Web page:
23 SES 08 E JS, European Curriculum Policy: The case of curriculum making in diverse contexts Part 2
Joint Symposium NW 03 and NW 23 continued from 23 SES 07 E JS
Influenced by research nationally (see for example Smyth and McCoy, 2011; Smyth, 2016), and internationally (NCCA, 2010), Ireland embarked on an ambitious reform of lower secondary education in 2010. The push for reform in Ireland can be traced back to Lisbon in 2000 (Dempsey, forthcoming). Lisbon is significant in education for a number of reasons—not least that it linked education with social policy, labour market and overall economic policy (European Council, 2000). It also saw the introduction of Open Method Coordination, which has led to policy borrowing and peer learning, but also to ideation convergence and an obsession, some would say, with global data such as that from PISA and TALIS (Raffe, 2011; Radaeilli, 2003; Dale, 2009; Dale and Robertson, 2012). Curriculum discussions tend to be about how change is managed, rather than its meaning; about who controls and decides, rather than what is decided; and about the relationship between curriculum and economic success, rather than the common good. The domination of the rational technical paradigm has supported the climate of fragmentation resulting in the neglect of macro-curriculum issues (Gleeson, 2010). Curriculum reform in Ireland is at present in a liminal state (Sellers, 2015). In this paper the lower secondary system of education in Ireland is viewed as an assemblage. An assemblage is not an entity or thing. It is a process of arranging, organising and fitting together, a process of knowledge making. It acts on semiotic flows, material flows and social flows simultaneously (Deleuze & Guattari, 2003). This assemblage of lower secondary has manifold histories, traditions, values and cultures. It uses its own language about education, has highly evolved concepts about what education is about and the assemblage is charged with emotion. This assemblage plugs into other assemblages as an open, adaptive system and the sum of the whole is greater than the number of its parts. The study builds on interviews with 6 teachers teaching the new specifications of English, Science and Business and 6 focus groups of their students. The interviews are analysed in relation to teachers’ role in a process of arranging, organising and fitting together, a process of knowledge making as part of a bigger whole. It shows how this knowledge making in a change-oriented environment can promote or inhibit curriculum making.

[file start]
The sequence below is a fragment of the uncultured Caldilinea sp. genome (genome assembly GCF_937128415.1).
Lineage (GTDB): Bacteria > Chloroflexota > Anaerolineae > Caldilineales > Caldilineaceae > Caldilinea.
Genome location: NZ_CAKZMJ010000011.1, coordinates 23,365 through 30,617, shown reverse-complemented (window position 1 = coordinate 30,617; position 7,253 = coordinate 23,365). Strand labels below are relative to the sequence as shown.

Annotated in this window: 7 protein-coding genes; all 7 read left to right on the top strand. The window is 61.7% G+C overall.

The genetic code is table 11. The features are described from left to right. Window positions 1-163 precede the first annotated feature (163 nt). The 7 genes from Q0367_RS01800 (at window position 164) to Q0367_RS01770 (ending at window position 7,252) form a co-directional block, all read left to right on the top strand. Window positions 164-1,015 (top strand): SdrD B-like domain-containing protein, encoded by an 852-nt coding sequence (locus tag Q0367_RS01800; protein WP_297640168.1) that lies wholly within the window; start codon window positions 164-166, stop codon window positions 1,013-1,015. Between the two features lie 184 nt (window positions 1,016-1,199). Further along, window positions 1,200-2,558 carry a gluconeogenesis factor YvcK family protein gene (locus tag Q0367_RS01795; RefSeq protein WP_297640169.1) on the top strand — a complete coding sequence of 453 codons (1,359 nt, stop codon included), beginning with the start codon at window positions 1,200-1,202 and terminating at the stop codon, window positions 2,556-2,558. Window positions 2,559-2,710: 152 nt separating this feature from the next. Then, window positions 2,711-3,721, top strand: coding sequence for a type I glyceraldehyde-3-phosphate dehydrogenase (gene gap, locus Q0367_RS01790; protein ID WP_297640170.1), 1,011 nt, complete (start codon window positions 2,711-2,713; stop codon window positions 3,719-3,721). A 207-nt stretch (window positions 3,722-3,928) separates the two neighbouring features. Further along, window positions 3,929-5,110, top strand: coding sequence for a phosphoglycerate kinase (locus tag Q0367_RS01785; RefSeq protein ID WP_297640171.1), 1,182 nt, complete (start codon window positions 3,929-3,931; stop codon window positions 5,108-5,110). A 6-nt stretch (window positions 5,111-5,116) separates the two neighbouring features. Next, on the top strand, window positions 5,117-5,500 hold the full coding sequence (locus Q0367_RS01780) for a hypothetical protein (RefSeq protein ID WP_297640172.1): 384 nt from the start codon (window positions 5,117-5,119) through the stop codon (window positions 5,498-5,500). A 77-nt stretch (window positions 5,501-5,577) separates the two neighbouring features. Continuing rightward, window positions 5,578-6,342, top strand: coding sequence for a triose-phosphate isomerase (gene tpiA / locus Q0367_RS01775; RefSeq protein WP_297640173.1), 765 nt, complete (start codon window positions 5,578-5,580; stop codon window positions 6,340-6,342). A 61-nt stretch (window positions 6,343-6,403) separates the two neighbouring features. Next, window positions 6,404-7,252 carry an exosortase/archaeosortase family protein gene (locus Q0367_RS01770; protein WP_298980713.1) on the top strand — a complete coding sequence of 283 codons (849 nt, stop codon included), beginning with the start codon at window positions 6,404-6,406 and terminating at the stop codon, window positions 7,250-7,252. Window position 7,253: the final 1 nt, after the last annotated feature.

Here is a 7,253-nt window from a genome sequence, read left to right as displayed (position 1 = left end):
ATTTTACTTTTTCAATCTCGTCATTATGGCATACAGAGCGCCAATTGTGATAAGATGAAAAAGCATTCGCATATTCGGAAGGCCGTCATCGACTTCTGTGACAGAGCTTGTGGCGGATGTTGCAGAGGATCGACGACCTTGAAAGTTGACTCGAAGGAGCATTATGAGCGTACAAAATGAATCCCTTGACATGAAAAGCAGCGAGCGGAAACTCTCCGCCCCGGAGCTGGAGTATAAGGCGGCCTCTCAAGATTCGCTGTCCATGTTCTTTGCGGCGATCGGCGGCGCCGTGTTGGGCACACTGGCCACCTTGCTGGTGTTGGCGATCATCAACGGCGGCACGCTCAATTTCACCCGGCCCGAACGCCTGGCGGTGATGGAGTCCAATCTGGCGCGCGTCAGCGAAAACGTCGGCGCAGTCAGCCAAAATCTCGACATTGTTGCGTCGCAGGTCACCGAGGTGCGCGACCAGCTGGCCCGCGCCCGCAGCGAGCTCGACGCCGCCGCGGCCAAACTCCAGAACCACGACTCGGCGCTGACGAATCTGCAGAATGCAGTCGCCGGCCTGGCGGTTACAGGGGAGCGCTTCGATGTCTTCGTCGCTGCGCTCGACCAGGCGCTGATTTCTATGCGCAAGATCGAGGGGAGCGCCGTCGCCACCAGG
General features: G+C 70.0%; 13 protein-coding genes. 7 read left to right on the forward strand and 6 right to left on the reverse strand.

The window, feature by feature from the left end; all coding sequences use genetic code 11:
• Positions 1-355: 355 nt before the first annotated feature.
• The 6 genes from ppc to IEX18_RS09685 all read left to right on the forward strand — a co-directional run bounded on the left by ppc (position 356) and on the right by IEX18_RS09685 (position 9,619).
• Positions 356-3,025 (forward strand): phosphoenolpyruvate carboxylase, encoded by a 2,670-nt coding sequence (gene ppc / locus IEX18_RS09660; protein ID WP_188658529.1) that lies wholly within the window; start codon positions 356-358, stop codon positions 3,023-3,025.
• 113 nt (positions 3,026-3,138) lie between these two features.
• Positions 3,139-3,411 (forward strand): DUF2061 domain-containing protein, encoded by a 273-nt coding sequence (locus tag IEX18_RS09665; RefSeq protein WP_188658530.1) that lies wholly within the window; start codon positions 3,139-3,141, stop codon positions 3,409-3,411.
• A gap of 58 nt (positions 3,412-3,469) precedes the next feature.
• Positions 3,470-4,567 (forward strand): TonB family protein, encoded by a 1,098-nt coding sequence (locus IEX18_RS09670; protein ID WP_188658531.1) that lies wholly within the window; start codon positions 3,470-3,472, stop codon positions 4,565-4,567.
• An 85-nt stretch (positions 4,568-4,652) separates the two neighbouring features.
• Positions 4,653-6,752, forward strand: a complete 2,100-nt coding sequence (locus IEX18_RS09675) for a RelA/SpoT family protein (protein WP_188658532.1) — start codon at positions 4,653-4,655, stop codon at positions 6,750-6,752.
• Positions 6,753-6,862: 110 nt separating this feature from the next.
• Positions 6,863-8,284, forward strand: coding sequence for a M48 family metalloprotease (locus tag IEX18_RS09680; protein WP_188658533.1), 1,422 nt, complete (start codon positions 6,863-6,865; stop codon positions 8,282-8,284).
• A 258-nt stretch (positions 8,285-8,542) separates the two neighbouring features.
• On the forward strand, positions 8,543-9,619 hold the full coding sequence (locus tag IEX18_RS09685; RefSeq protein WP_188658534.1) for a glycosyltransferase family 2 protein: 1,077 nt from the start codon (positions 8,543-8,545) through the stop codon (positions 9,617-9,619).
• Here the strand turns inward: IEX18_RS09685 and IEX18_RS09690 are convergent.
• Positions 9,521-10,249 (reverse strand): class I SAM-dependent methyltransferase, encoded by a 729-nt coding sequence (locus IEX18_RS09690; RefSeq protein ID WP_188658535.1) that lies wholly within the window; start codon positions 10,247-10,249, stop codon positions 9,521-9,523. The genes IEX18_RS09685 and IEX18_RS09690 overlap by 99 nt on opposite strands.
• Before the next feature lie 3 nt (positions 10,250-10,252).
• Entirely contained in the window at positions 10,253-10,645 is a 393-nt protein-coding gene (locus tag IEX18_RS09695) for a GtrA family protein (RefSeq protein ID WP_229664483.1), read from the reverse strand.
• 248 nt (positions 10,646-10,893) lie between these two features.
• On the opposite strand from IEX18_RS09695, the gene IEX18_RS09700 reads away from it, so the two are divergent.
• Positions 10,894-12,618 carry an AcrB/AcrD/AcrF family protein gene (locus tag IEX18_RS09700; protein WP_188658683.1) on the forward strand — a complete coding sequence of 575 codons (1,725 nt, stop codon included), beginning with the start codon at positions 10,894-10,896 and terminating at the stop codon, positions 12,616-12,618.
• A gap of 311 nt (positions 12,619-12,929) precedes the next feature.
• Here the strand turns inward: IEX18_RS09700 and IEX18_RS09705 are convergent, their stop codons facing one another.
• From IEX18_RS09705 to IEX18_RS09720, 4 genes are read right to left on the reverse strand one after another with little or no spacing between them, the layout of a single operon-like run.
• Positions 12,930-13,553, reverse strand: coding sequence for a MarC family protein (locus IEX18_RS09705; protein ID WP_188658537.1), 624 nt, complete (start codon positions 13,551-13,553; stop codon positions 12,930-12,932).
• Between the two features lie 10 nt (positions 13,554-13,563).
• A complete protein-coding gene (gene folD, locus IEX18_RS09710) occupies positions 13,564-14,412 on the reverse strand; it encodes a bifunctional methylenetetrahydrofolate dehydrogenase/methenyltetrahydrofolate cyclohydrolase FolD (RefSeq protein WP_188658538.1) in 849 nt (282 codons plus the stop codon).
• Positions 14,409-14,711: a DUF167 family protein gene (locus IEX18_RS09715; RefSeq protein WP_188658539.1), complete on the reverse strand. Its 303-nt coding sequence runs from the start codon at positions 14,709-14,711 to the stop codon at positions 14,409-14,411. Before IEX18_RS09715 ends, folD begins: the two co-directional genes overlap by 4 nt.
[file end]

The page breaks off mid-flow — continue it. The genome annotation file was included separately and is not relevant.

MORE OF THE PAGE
Dale, R. & Robertson, S. L. (2012). Towards a Critical Grammar of Education Policy Movements. In World Yearbook of Education 2012: Policy Borrowing and Lending in Education. (21-40). London and New York: Routledge. Deleuze, G. & Guattari, F. (2003). A Thousand Plateaus, Minneapolis: University of Minneapolis Press. Gleeson, J. (2010). Curriculum in context: Partnership, power and praxis in Ireland. Oxford: Peter Lang. National Council for Curriculum and Assessment. (2010). Innovation and Identity: Ideas for a new Junior Cycle. Dublin: NCCA Radaelli, C.M. (2003). The Open Method of Coordination: A new governance architecture for the European Union? Stockholm: Swedish Institute for European Policy Studies. Raffe, D. (2011). Policy Borrowing or Policy Learning? How (Not) to Improve Education Systems. Edinburgh: CES Briefing. Sellers, M. (2015). ...working with (a) rhizoanalysis...and working (with) a rhizoanalysis. Complicity: An International Journal of Complexity and Education, 12, 6-31. Smyth, E., & McCoy, S. (2011). Improving Second‐Level Education: Using Evidence for Policy Development: RENEWAL SERIES PAPER 5. Dublin: ESRI web published. Smyth, E. (2016). Students’ experiences and perspectives on secondary education: Institutions, Transitions and Policy. London: Palgrave Macmillan.
00. Central Events (Keynotes, EERA-Panel, EERJ Round Table, Invited Sessions)
Network 1. Continuing Professional Development: Learning for Individuals, Leaders, and Organisations
Network 2. Vocational Education and Training (VETNET)
Network 3. Curriculum Innovation
Network 4. Inclusive Education
Network 5. Children and Youth at Risk and Urban Education
Network 6. Open Learning: Media, Environments and Cultures
Network 7. Social Justice and Intercultural Education
Network 8. Research on Health Education
Network 9. Assessment, Evaluation, Testing and Measurement
Network 10. Teacher Education Research
Network 11. Educational Effectiveness and Quality Assurance
Network 12. LISnet - Library and Information Science Network
Network 13. Philosophy of Education
Network 14. Communities, Families and Schooling in Educational Research
Network 15. Research Partnerships in Education
Network 16. ICT in Education and Training
Network 17. Histories of Education
Network 18. Research in Sport Pedagogy
Network 19. Ethnography
Network 20. Research in Innovative Intercultural Learning Environments
Network 22. Research in Higher Education
Network 23. Policy Studies and Politics of Education
Network 24. Mathematics Education Research
Network 25. Research on Children's Rights in Education
Network 26. Educational Leadership
Network 27. Didactics – Learning and Teaching
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